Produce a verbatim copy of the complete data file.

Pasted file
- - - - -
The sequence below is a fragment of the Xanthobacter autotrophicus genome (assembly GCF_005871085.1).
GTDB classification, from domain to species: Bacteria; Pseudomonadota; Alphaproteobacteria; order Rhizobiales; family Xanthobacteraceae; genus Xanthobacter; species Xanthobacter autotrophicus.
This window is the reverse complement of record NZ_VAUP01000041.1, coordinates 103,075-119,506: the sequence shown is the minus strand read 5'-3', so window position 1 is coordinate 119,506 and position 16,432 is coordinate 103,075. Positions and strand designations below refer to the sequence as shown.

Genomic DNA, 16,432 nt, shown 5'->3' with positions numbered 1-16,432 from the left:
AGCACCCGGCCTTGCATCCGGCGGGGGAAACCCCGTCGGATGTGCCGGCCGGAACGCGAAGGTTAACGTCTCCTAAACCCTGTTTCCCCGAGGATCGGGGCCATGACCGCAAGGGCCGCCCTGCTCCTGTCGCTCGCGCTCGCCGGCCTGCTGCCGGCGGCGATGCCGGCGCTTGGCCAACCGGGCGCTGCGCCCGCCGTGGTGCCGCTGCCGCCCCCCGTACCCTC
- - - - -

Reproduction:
The sequence below is a fragment of the Xanthobacter autotrophicus genome (assembly GCF_005871085.1).
GTDB classification, from domain to species: Bacteria; Pseudomonadota; Alphaproteobacteria; order Rhizobiales; family Xanthobacteraceae; genus Xanthobacter; species Xanthobacter autotrophicus.
This window is the reverse complement of record NZ_VAUP01000041.1, coordinates 103,075-119,506: the sequence shown is the minus strand read 5'-3', so window position 1 is coordinate 119,506 and position 16,432 is coordinate 103,075. Positions and strand designations below refer to the sequence as shown.

Genomic DNA, 16,432 nt, shown 5'->3' with positions numbered 1-16,432 from the left:
AGCACCCGGCCTTGCATCCGGCGGGGGAAACCCCGTCGGATGTGCCGGCCGGAACGCGAAGGTTAACGTCTCCTAAACCCTGTTTCCCCGAGGATCGGGGCCATGACCGCAAGGGCCGCCCTGCTCCTGTCGCTCGCGCTCGCCGGCCTGCTGCCGGCGGCGATGCCGGCGCTTGGCCAACCGGGCGCTGCGCCCGCCGTGGTGCCGCTGCCGCCCCCCGTACCCTC